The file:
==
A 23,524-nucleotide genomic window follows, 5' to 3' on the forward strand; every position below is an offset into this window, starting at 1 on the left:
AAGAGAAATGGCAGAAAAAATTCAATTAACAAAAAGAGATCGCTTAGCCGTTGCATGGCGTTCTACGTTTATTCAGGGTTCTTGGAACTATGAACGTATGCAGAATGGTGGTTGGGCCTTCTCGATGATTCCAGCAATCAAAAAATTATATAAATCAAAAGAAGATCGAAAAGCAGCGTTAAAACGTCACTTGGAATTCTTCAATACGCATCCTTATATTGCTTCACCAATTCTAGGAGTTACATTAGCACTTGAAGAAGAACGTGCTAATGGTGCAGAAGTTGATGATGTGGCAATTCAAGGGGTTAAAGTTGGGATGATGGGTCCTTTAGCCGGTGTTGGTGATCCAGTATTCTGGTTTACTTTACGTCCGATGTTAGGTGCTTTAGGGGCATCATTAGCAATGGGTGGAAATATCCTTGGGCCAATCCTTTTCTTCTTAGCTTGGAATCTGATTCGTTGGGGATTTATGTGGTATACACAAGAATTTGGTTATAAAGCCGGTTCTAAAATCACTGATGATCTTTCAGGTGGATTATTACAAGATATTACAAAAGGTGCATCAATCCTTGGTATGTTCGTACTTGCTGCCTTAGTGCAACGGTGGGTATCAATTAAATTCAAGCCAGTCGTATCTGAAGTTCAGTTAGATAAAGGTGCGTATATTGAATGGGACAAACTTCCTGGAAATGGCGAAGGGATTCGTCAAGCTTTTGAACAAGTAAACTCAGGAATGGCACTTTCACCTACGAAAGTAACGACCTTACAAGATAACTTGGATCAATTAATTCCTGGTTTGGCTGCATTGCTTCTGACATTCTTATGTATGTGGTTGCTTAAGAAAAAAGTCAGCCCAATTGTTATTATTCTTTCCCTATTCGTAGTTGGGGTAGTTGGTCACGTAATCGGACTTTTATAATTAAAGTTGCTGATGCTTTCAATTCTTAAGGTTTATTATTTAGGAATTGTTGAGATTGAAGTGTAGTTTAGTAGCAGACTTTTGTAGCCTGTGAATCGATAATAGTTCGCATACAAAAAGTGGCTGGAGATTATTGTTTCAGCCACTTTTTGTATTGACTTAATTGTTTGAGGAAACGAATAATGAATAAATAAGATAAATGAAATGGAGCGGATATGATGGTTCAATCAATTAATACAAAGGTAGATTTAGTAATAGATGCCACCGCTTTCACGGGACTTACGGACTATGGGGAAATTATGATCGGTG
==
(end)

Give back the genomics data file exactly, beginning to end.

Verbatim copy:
A 23,524-nucleotide genomic window follows, 5' to 3' on the forward strand; every position below is an offset into this window, starting at 1 on the left:
AAGAGAAATGGCAGAAAAAATTCAATTAACAAAAAGAGATCGCTTAGCCGTTGCATGGCGTTCTACGTTTATTCAGGGTTCTTGGAACTATGAACGTATGCAGAATGGTGGTTGGGCCTTCTCGATGATTCCAGCAATCAAAAAATTATATAAATCAAAAGAAGATCGAAAAGCAGCGTTAAAACGTCACTTGGAATTCTTCAATACGCATCCTTATATTGCTTCACCAATTCTAGGAGTTACATTAGCACTTGAAGAAGAACGTGCTAATGGTGCAGAAGTTGATGATGTGGCAATTCAAGGGGTTAAAGTTGGGATGATGGGTCCTTTAGCCGGTGTTGGTGATCCAGTATTCTGGTTTACTTTACGTCCGATGTTAGGTGCTTTAGGGGCATCATTAGCAATGGGTGGAAATATCCTTGGGCCAATCCTTTTCTTCTTAGCTTGGAATCTGATTCGTTGGGGATTTATGTGGTATACACAAGAATTTGGTTATAAAGCCGGTTCTAAAATCACTGATGATCTTTCAGGTGGATTATTACAAGATATTACAAAAGGTGCATCAATCCTTGGTATGTTCGTACTTGCTGCCTTAGTGCAACGGTGGGTATCAATTAAATTCAAGCCAGTCGTATCTGAAGTTCAGTTAGATAAAGGTGCGTATATTGAATGGGACAAACTTCCTGGAAATGGCGAAGGGATTCGTCAAGCTTTTGAACAAGTAAACTCAGGAATGGCACTTTCACCTACGAAAGTAACGACCTTACAAGATAACTTGGATCAATTAATTCCTGGTTTGGCTGCATTGCTTCTGACATTCTTATGTATGTGGTTGCTTAAGAAAAAAGTCAGCCCAATTGTTATTATTCTTTCCCTATTCGTAGTTGGGGTAGTTGGTCACGTAATCGGACTTTTATAATTAAAGTTGCTGATGCTTTCAATTCTTAAGGTTTATTATTTAGGAATTGTTGAGATTGAAGTGTAGTTTAGTAGCAGACTTTTGTAGCCTGTGAATCGATAATAGTTCGCATACAAAAAGTGGCTGGAGATTATTGTTTCAGCCACTTTTTGTATTGACTTAATTGTTTGAGGAAACGAATAATGAATAAATAAGATAAATGAAATGGAGCGGATATGATGGTTCAATCAATTAATACAAAGGTAGATTTAGTAATAGATGCCACCGCTTTCACGGGACTTACGGACTATGGGGAAATTATGATCGGTG